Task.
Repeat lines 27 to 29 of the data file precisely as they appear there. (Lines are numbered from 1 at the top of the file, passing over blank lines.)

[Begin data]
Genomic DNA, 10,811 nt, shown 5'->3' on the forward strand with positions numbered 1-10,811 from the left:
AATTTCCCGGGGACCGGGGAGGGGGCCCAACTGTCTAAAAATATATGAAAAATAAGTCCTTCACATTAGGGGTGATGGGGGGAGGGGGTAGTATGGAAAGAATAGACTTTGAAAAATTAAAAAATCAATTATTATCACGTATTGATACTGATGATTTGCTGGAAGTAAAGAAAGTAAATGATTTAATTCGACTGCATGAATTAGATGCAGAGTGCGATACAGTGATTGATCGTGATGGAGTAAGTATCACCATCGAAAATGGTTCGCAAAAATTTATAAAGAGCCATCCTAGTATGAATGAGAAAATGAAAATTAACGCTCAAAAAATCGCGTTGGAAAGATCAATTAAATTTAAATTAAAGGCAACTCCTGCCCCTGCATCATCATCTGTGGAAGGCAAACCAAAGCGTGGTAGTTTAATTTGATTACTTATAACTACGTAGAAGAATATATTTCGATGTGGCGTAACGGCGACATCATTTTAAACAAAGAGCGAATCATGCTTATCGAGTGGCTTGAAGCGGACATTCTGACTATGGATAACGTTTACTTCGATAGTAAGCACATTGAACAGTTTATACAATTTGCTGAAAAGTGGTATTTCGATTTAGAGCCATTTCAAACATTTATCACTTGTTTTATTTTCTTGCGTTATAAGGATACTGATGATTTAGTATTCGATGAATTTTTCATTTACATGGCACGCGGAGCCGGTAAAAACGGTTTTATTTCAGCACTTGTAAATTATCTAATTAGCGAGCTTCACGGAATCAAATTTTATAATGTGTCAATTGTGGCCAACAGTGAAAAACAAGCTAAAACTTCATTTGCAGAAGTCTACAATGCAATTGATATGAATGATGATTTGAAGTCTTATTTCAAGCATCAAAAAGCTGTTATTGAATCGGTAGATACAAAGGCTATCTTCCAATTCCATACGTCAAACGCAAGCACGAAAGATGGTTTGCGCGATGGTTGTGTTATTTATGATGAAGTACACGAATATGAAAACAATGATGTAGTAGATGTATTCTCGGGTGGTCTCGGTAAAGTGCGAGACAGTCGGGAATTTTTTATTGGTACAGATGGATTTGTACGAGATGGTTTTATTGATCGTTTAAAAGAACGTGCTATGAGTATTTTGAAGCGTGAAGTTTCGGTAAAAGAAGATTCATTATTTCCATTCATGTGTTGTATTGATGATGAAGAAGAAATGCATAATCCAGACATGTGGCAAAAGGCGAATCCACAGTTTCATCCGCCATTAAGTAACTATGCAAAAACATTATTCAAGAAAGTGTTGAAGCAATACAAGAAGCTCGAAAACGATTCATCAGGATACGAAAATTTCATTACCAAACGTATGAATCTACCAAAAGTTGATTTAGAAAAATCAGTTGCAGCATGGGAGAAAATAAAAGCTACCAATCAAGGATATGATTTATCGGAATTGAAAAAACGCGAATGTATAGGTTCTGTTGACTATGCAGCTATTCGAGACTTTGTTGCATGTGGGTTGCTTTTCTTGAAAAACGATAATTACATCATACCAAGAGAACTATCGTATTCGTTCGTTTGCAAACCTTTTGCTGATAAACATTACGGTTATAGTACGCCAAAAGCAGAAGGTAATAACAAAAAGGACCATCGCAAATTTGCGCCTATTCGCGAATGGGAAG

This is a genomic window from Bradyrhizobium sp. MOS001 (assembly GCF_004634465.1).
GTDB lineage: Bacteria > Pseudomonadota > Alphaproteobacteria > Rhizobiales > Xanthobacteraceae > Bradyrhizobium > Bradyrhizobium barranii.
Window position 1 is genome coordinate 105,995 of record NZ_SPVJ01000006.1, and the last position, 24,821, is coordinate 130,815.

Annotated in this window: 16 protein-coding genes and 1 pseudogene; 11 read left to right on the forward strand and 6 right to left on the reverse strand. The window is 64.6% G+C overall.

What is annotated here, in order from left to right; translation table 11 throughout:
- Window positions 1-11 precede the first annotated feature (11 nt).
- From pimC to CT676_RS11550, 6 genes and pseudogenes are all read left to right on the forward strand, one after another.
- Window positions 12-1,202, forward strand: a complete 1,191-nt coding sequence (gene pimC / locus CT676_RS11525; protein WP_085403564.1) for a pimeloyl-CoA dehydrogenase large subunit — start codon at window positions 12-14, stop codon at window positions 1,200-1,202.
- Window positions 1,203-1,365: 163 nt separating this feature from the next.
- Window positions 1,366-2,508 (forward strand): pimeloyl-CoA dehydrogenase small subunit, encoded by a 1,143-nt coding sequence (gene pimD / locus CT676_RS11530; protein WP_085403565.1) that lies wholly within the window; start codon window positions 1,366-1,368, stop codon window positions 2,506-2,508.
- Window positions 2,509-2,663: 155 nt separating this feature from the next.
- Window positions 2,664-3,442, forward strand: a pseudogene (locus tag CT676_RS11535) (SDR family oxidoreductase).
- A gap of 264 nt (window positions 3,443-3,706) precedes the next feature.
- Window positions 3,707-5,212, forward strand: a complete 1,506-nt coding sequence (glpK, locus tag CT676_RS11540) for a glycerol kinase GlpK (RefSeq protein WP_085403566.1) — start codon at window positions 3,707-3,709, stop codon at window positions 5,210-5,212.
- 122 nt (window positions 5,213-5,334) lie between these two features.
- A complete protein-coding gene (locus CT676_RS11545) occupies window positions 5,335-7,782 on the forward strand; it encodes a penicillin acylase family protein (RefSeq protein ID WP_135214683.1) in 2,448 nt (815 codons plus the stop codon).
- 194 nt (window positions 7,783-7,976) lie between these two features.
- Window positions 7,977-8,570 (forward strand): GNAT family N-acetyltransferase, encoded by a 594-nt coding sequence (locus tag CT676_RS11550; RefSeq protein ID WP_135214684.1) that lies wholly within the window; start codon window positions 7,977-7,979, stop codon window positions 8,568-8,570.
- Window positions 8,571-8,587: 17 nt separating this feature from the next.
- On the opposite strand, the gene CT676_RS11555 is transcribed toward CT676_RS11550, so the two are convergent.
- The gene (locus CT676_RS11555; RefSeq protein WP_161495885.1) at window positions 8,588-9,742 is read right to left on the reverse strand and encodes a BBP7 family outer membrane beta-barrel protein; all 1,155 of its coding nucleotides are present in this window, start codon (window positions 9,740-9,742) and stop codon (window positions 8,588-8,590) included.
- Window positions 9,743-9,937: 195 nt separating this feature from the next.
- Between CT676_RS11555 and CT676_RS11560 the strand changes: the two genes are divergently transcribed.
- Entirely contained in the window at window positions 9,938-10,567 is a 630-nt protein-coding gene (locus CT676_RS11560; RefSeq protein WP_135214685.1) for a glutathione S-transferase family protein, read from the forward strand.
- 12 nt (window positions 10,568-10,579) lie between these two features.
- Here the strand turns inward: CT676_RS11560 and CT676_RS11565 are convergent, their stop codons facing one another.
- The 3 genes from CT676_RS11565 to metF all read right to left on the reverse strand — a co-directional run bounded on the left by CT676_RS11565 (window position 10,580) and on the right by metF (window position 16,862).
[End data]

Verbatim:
- 12 nt (window positions 10,568-10,579) lie between these two features.
- Here the strand turns inward: CT676_RS11560 and CT676_RS11565 are convergent, their stop codons facing one another.
- The 3 genes from CT676_RS11565 to metF all read right to left on the reverse strand — a co-directional run bounded on the left by CT676_RS11565 (window position 10,580) and on the right by metF (window position 16,862).